Wednesday, June 27 14:00 – 15:00
Paper Session 9 — Storage and Restoration

9-1 Processing Techniques for the Recovery of Audio from Edison Cylinder Recordings, via Noncontact Surface MeasurementAntony Nascè, John McBride, Martyn Hill, Peter Boltryk, University of Southampton, Southampton, UK

A noncontact method for the recovery of sound from an Edison cylinder record is presented. The cylinder surface is scanned via white light displacement
sensor, capable of submicron axial resolution. Sound recovery is achieved by estimating the trajectory of a playback stylus over the measured surface, by tracking the central axis of the grooves. The processing methods required to extract audio from a discrete height map are described. We examine the signal to noise ratio as a function of position across the groove cross-section for different data sets, and compare spectra from the non-contact and stylus transfer methods.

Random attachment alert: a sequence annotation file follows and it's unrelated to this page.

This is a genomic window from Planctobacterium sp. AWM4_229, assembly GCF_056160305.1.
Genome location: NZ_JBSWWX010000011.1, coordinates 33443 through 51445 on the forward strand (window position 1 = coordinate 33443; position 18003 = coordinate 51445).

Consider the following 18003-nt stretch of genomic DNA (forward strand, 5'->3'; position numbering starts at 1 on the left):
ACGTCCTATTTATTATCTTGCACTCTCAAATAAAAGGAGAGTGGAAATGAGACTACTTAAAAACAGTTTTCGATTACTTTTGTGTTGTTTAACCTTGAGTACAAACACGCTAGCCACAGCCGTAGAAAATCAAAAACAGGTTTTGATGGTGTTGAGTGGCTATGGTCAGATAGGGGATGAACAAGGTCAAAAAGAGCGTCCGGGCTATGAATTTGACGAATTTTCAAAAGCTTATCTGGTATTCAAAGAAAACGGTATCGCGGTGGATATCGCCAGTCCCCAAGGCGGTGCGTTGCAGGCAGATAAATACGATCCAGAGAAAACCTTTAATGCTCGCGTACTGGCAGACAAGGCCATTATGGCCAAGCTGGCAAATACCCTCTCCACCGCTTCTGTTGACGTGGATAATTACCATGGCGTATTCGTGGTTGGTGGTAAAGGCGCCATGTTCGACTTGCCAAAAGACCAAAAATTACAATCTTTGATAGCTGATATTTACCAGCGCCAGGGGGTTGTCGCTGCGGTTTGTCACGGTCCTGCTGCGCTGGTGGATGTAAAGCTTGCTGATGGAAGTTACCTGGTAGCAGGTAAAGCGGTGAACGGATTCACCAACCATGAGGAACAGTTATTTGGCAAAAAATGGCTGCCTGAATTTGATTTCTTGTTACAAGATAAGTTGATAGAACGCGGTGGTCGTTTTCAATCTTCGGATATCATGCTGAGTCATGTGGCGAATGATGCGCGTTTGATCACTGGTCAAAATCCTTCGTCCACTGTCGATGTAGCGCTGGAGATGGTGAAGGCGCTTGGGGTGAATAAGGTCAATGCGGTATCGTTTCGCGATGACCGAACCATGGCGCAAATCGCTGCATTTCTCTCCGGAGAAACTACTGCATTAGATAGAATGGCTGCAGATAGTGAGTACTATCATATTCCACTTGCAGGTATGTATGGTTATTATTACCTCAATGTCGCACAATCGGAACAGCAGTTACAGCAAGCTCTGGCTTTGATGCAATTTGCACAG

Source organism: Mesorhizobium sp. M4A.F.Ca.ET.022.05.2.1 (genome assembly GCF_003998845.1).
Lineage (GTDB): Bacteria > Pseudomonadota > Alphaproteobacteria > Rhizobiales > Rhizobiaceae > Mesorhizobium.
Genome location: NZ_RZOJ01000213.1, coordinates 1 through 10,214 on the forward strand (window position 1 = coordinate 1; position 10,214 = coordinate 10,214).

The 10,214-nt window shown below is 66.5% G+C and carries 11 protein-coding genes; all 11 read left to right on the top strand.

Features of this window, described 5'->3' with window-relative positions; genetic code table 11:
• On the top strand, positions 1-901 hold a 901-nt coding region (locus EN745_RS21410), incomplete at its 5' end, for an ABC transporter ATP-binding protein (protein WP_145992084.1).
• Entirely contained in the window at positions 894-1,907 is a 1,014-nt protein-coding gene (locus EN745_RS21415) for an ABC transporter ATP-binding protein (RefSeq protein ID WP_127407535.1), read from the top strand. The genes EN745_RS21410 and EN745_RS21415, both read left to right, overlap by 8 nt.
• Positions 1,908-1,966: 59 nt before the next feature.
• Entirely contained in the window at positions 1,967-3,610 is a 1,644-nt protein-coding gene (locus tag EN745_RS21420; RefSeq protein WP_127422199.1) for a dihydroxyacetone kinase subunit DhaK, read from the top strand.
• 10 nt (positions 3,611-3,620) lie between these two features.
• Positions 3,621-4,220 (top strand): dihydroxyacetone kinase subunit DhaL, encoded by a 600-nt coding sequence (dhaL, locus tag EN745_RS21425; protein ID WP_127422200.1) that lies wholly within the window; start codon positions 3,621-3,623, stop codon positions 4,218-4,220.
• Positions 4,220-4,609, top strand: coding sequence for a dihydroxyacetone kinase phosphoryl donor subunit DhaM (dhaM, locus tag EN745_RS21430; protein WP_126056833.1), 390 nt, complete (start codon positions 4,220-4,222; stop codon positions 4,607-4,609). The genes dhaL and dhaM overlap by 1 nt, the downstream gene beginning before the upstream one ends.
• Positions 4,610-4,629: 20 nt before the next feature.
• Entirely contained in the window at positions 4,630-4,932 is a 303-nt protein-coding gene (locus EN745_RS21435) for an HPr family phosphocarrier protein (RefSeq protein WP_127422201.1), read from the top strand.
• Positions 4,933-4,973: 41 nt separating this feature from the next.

9-2 MPEG-A Professional Archival Multimedia Application Format (MAF) Under DevelopmentNoboru Harada, Yutaka Kamamoto, Takehiro Moriya, NTT Communication Science Labs., Atsugi, Kanagawa, Japan

This paper describes MPEG’s latest specifications of the Professional Archival Multimedia Application Format (MAF) that is currently under development, and describes proposed extensions to MPEG-4 Audio Lossless Coding (ALS) in order to support the Sony Wave64 Format and the Broadcast Wave File Format (BWF) with RF64, which handle large data size
exceeding 4 GB. The Professional Archival MAF compresses and archives files and folder structures into a single archive file so that recorded digital audio projects including meta-information and digitized traditional documentation (e.g., tracking sheets, lyrics, and engineer notes) are archived losslessly in the standardized manner. The format is sufficient for the future-proof archiving tool.

Wednesday, June 27 15:30-17:30
Panel Discussion — Achievements, Challenges, and the Future in High Resolution Audio
Panelists to be announced